At ILM Environments we have always used an integrated approach to managing lakes and ponds. Techniques such as aeration, installation of native plant buffer zones, manual removal of excessive plant material, nutrient reduction, and bioremediation all play an important role in the effective management of water bodies. The use of bacteria and enzymes, a bioremediation tool often referred to as “bio-dredging”, has become a popular request to help solve organic build-up problems in the bottom of lakes and ponds. Let’s consider how sediment builds up in lakes and ponds over time and whether bio-dredging is an appropriate solution.
Over time a pond will begin to “fill in” with sediment, which is comprised of both inorganic matter and nutrient-rich organic matter, such as leaves, animal waste, and dead algae/aquatic plant matter. This process of aging, called eutrophication, is perfectly natural. It is the fate of all lakes and ponds is to fill in overtime. In the picture-perfect glacial lake or pond, naturally occurring bacteria (which create their own enzymes) consume organic material and slow down the filling-in process, which in this case would take thousands of years. In most urban lakes and ponds, however, organic sediment accumulation is substantially accelerated to less than hundreds of years, with intervention eventually necessary to minimize the negative effects of sediment build-up.
For many years the wastewater industry has been using bacteria (both aerobic and anaerobic) and enzymes, along with aeration to treat wastewater before it is released back into streams or rivers. The enzymes aid in the breakdown of the organic matter in the wastewater and the bacteria then consume this organic matter. Based on these concepts, there is increased availability and use of bacteria and enzyme products in the lake and pond management industry. They are sold with the intended result of reducing sediment thickness, and in the process minimizing algae growth by increasing water depth and reducing organic matter available that feeds algae. There are several factors to consider, however, when considering this application.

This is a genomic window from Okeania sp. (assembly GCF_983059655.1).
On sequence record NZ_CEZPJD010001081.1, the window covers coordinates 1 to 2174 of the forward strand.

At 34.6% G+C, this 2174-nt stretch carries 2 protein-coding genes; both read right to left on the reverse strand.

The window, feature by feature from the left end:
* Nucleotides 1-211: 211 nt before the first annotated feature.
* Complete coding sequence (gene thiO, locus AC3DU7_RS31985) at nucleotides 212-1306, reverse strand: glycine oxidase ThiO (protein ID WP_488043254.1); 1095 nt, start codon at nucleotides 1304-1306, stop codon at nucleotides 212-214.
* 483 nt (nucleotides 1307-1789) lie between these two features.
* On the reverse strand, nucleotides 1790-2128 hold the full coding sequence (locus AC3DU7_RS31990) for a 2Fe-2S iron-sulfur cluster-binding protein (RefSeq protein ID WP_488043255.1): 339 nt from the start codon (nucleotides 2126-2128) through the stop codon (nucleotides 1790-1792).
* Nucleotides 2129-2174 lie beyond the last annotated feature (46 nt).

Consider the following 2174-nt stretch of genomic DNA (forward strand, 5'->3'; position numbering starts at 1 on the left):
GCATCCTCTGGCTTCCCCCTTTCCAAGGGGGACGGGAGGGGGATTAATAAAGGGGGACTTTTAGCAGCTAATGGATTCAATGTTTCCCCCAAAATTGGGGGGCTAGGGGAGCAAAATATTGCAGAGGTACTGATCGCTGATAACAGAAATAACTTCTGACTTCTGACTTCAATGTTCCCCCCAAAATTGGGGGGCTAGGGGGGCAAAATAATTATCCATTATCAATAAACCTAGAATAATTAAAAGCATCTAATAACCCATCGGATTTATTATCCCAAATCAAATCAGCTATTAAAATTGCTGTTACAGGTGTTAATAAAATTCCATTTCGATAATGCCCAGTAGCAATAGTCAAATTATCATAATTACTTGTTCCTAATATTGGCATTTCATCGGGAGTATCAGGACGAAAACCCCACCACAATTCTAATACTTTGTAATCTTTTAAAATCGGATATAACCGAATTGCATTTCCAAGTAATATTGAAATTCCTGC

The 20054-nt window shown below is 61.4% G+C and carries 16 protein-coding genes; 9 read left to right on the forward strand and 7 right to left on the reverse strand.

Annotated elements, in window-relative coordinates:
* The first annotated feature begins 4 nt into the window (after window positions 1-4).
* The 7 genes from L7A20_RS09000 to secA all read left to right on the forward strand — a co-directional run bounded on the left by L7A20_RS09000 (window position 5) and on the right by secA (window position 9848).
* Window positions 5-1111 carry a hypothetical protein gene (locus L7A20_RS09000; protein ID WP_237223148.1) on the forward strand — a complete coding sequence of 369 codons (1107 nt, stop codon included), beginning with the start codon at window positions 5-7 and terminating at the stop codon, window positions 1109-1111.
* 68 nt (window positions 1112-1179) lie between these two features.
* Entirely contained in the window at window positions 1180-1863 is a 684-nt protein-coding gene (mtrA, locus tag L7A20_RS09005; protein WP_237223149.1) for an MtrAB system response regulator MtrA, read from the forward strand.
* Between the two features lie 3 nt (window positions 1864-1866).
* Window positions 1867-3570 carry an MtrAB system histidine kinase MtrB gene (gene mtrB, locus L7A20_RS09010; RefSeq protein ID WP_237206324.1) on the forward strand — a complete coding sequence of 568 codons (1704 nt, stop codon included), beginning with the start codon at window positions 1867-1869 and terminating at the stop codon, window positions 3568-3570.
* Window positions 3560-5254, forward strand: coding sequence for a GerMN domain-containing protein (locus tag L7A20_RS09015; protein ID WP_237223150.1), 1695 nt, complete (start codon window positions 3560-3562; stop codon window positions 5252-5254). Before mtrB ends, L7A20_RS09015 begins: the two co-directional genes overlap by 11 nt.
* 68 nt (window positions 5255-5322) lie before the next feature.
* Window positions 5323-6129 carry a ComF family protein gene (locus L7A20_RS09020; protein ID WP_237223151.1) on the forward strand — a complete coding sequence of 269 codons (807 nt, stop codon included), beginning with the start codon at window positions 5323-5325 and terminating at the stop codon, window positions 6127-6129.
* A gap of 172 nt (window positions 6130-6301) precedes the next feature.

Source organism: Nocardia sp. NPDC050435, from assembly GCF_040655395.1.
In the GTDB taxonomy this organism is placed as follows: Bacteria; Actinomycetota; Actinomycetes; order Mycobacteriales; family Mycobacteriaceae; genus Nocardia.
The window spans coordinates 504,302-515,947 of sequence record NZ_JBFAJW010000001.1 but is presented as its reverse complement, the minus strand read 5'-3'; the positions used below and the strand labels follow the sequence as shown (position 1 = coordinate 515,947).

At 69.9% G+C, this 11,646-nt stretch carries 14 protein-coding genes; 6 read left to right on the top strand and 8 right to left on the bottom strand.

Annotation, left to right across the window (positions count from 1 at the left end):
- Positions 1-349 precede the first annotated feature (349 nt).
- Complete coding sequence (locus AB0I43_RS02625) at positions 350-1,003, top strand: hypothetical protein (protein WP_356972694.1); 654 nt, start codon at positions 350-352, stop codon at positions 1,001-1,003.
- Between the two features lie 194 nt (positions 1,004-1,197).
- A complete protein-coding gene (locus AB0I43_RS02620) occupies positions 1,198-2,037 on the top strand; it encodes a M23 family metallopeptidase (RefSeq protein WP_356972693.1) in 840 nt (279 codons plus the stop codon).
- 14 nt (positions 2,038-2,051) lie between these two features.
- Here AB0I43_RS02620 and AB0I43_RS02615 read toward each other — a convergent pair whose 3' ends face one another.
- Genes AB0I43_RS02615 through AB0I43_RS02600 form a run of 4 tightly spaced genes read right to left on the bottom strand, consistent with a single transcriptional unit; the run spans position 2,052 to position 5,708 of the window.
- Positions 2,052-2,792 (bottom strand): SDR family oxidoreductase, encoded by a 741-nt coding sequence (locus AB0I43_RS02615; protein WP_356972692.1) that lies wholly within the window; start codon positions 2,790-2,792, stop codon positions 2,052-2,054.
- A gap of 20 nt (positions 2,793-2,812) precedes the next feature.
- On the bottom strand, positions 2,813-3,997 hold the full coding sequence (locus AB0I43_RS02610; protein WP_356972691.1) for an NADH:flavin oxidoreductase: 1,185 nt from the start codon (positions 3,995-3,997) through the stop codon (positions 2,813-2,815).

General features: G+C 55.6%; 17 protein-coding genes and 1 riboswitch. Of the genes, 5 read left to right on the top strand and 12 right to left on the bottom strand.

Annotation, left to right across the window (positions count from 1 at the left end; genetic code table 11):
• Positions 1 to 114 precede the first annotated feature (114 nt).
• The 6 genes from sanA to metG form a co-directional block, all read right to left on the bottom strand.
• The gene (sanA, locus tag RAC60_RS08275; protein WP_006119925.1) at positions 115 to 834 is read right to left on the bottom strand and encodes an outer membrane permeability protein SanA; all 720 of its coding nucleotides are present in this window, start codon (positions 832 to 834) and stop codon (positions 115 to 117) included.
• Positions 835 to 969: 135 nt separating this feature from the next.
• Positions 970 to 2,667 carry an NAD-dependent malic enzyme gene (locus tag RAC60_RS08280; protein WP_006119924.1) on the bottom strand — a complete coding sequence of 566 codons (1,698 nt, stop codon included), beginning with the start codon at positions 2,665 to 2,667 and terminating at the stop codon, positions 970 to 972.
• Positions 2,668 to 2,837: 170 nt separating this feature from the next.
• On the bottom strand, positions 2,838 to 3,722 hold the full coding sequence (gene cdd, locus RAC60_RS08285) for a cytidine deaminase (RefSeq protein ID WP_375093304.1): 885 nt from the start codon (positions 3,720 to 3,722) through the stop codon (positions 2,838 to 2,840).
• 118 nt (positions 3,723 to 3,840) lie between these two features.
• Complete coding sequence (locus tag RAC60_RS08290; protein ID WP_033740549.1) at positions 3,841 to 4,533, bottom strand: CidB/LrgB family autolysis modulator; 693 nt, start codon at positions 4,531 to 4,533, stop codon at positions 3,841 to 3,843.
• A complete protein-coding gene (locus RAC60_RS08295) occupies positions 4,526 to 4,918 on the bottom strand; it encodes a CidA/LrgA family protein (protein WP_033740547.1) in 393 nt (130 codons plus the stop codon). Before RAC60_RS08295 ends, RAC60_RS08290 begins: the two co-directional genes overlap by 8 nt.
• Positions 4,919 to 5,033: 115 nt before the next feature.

First, consider the properties of the sediment itself. Organic matter is that fraction of the sediment composed of anything that once lived. It includes plant and animal remains in various stages of decomposition, cells and tissues of soil organisms, and substances from plant roots and soil microbes. In most soils, organic matter accounts for less than about 5% of the volume. And so it may be that your sediment is comprised primarily of inorganic material which cannot be broken down by enzymes and bacteria. Simple soil tests are easy and inexpensive to conduct.
Also, take into consideration who is selling the product. More and more vendors are popping up providing different strains and blends of bacteria. Credibility cannot be overlooked! Second, biological control methods take time and do not provide immediate results. It may take several seasons before you see significant results if any at all. One reason is that bacteria and enzymes require oxygen. In most cases, aeration needs to be in place before beginning a bacterial enzyme program. A lack of sufficient oxygen can create situations that lead to reduced bacteria effectiveness. When the oxygen level drops below 2 mg/L (2 parts per million), bacteria cannot survive. If aerobic bacteria are added to an environment that lacks oxygen their chances of survival are minimal. In fact, the dead bacteria add more organic material to the sediment and become part of the problem, not the solution!
Assessing the effectiveness of enzyme and bacteria products can be tricky. First, in shallow areas that are exposed to wind and wave action soft sediment can migrate. If before, during, and after sediment measurements are taken in these areas, sediment migration should be considered before assuming that the products worked. Another consideration is using the same method, at the same location, by the same person to determine the sediment thickness during the treatment season. A person’s strength alone can have an 18% difference in measurement at the same time and location of the sediment survey.
If your sediment problem is bad enough, other methods of removal may be more cost-effective in the long run. Physical removal of sediment build-up, typically in the form of hydraulic or manual dredging, provides immediate results that can provide a reset to the “age” of a lake or pond.
ILM Environments recommends the use of enzymes and bacteria only when we deem the conditions to be strongly suited for success. Since results from the use of these products are highly variable, we continue to collect data to better understand the factors that may influence the effectiveness of bio-dredging.